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U.S. Securities and Exchange Commission

U.S. SECURITIES AND EXCHANGE COMMISSION

Litigation Release No. 22111 / September 30, 2011

U.S. Securities & Exchange Commission v. Stephen Amella, et al., Civil Action No. 11 C 6849 in the United States District Court for the Northern District of Illinois.

TWO RECIVIDISTS CHARGED IN A REAL ESTATE FRAUD

The Securities and Exchange Commission announced that on September 29, 2011, it charged two recidivists, Stephen Amella and Andre Hayden, residents of Illinois and Tennessee, respectively, with making misrepresentations to investors regarding investments in a purported real estate joint venture and for acting as unregistered brokers. The Commission seeks, among other relief, conduct-based injunctions against the defendants, permanently enjoining them from soliciting existing or potential investors to purchase or sell securities.

According to the SEC’s complaint, filed in federal court in Chicago, Stephen Amella and Andre Hayden sold $450,000 in interests in a real estate joint venture on behalf of Titan Investment Partners Corp and its president, Andrew Buie, by making material misrepresentations about the joint venture and by failing to conduct due diligence on the joint venture. The complaint alleges that Amella and Hayden represented that investments in the purported real estate joint venture would generate a guaranteed 10% monthly profit, and that the joint venture had already acquired some properties for which it needed investor funds to rehab and convert into condominiums for resale. Additionally, the complaint alleges that Amella and Hayden represented that investors’ initial investments in the joint venture would be returned to them when the projects were completed. The complaint adds that the joint venture did not acquire any real properties, and that Buie misappropriated the entire offering proceeds, spending it on his personal expenses and on commissions to Amella and Hayden. The complaint states further that had Amella and Hayden conducted due diligence, they would have uncovered that prevailing market conditions rendered it highly improbable that the purported real estate project could generate sufficient revenue to guarantee that investors would recover 10% monthly profits, and that Buie did not acquire any real properties. The complaint also alleges that Amella and Hayden sold the joint venture interests and received commissions for their selling activities without being registered with the Commission as brokers.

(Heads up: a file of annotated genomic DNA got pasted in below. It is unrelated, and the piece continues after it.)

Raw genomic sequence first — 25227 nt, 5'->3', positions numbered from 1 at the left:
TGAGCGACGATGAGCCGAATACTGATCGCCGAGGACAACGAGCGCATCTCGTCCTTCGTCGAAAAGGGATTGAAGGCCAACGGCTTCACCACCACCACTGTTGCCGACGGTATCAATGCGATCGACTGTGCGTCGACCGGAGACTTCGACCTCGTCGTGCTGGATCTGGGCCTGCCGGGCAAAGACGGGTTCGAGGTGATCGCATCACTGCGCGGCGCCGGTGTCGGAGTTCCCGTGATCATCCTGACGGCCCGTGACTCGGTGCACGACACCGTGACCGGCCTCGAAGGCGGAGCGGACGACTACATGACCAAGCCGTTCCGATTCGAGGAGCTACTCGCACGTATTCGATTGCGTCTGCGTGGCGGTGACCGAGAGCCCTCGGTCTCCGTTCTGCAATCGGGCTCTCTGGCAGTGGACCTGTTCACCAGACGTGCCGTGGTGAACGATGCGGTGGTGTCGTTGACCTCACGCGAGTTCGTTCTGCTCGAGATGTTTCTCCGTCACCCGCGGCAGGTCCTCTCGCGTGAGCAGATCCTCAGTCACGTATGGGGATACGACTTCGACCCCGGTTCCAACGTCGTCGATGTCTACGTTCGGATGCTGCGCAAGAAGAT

The defendants were previously charged by the Commission with participating in a fraudulent offering in which they misrepresented the use of proceeds, expected returns, and risks of the investment. As part of that offering, defendants raised $1.3 million from twenty-seven investors to purportedly trade in foreign currency. [see SEC v. Platinum Capital Advocates, Inc., et al., 07 C 0985 (N.D. Ill.)].

The complaint charges Amella and Hayden with violations of Section 17(a) of the Securities Act of 1933 and Sections 15(a) and 10(b) of the Securities Exchange Act of 1934 and Rule 10b-5 thereunder. The complaint seeks conduct-based injunctions against Amella and Hayden enjoining them from directly or indirectly soliciting existing or potential investors to purchase or sell securities, a statutory injunction enjoining them from acting as unregistered brokers, disgorgement, and civil penalties.

 

 

http://www.sec.gov/litigation/litreleases/2011/lr22111.htm


Modified: 09/30/2011